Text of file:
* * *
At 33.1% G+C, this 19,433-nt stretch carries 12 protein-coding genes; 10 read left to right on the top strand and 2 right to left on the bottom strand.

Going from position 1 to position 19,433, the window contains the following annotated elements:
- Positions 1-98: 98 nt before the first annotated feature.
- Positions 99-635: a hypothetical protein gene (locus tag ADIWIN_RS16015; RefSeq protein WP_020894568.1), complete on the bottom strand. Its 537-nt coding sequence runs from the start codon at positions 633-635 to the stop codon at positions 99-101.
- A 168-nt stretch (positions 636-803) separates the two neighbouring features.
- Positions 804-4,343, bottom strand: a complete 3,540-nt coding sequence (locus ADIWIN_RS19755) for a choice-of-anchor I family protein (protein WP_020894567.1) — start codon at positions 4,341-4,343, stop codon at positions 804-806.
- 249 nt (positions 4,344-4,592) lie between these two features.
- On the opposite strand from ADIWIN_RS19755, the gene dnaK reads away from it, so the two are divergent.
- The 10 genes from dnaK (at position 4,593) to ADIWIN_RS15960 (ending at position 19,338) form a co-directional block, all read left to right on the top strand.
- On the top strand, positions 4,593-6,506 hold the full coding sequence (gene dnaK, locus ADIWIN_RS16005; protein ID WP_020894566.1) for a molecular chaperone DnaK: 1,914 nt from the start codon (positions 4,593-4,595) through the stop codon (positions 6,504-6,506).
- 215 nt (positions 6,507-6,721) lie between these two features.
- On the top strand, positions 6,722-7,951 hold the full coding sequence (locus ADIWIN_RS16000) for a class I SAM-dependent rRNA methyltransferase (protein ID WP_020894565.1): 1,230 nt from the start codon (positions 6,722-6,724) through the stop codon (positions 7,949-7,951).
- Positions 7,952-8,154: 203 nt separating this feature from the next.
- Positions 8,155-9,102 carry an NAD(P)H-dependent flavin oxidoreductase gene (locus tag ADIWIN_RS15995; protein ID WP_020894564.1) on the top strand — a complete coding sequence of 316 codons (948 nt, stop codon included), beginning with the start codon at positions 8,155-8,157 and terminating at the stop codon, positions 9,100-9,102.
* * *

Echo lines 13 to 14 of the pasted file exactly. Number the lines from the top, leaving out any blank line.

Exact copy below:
- Positions 7,952-8,154: 203 nt separating this feature from the next.
- Positions 8,155-9,102 carry an NAD(P)H-dependent flavin oxidoreductase gene (locus tag ADIWIN_RS15995; protein ID WP_020894564.1) on the top strand — a complete coding sequence of 316 codons (948 nt, stop codon included), beginning with the start codon at positions 8,155-8,157 and terminating at the stop codon, positions 9,100-9,102.